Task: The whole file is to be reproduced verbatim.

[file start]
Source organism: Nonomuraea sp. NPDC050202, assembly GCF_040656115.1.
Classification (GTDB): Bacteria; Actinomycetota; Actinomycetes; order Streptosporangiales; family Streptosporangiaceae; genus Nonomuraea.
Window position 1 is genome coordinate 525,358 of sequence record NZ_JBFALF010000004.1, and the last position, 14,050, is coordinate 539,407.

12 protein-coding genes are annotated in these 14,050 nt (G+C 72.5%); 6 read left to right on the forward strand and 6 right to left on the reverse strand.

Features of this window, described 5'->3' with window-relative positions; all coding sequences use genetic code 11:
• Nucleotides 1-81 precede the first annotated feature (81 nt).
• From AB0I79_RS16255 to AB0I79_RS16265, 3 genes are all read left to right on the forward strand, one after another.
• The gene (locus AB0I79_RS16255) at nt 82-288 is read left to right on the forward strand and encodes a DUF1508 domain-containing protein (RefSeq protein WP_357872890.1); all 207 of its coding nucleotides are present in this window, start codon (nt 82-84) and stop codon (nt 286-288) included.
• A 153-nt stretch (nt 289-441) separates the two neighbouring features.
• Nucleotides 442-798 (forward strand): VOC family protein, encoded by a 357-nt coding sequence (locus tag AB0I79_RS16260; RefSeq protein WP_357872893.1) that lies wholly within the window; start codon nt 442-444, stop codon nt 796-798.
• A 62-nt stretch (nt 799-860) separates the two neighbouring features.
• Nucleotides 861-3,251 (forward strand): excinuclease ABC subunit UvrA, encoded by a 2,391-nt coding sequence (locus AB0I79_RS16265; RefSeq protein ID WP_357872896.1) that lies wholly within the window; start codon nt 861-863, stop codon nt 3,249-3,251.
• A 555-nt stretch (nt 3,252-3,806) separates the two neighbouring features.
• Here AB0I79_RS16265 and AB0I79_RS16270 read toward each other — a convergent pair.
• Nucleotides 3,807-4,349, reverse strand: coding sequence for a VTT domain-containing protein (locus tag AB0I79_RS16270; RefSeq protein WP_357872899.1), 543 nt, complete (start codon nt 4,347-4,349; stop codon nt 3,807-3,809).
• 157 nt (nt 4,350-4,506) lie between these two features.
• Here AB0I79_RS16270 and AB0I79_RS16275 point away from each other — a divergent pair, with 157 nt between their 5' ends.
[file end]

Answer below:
Source organism: Nonomuraea sp. NPDC050202, assembly GCF_040656115.1.
Classification (GTDB): Bacteria; Actinomycetota; Actinomycetes; order Streptosporangiales; family Streptosporangiaceae; genus Nonomuraea.
Window position 1 is genome coordinate 525,358 of sequence record NZ_JBFALF010000004.1, and the last position, 14,050, is coordinate 539,407.

12 protein-coding genes are annotated in these 14,050 nt (G+C 72.5%); 6 read left to right on the forward strand and 6 right to left on the reverse strand.

Features of this window, described 5'->3' with window-relative positions; all coding sequences use genetic code 11:
• Nucleotides 1-81 precede the first annotated feature (81 nt).
• From AB0I79_RS16255 to AB0I79_RS16265, 3 genes are all read left to right on the forward strand, one after another.
• The gene (locus AB0I79_RS16255) at nt 82-288 is read left to right on the forward strand and encodes a DUF1508 domain-containing protein (RefSeq protein WP_357872890.1); all 207 of its coding nucleotides are present in this window, start codon (nt 82-84) and stop codon (nt 286-288) included.
• A 153-nt stretch (nt 289-441) separates the two neighbouring features.
• Nucleotides 442-798 (forward strand): VOC family protein, encoded by a 357-nt coding sequence (locus tag AB0I79_RS16260; RefSeq protein WP_357872893.1) that lies wholly within the window; start codon nt 442-444, stop codon nt 796-798.
• A 62-nt stretch (nt 799-860) separates the two neighbouring features.
• Nucleotides 861-3,251 (forward strand): excinuclease ABC subunit UvrA, encoded by a 2,391-nt coding sequence (locus AB0I79_RS16265; RefSeq protein ID WP_357872896.1) that lies wholly within the window; start codon nt 861-863, stop codon nt 3,249-3,251.
• A 555-nt stretch (nt 3,252-3,806) separates the two neighbouring features.
• Here AB0I79_RS16265 and AB0I79_RS16270 read toward each other — a convergent pair.
• Nucleotides 3,807-4,349, reverse strand: coding sequence for a VTT domain-containing protein (locus tag AB0I79_RS16270; RefSeq protein WP_357872899.1), 543 nt, complete (start codon nt 4,347-4,349; stop codon nt 3,807-3,809).
• 157 nt (nt 4,350-4,506) lie between these two features.
• Here AB0I79_RS16270 and AB0I79_RS16275 point away from each other — a divergent pair, with 157 nt between their 5' ends.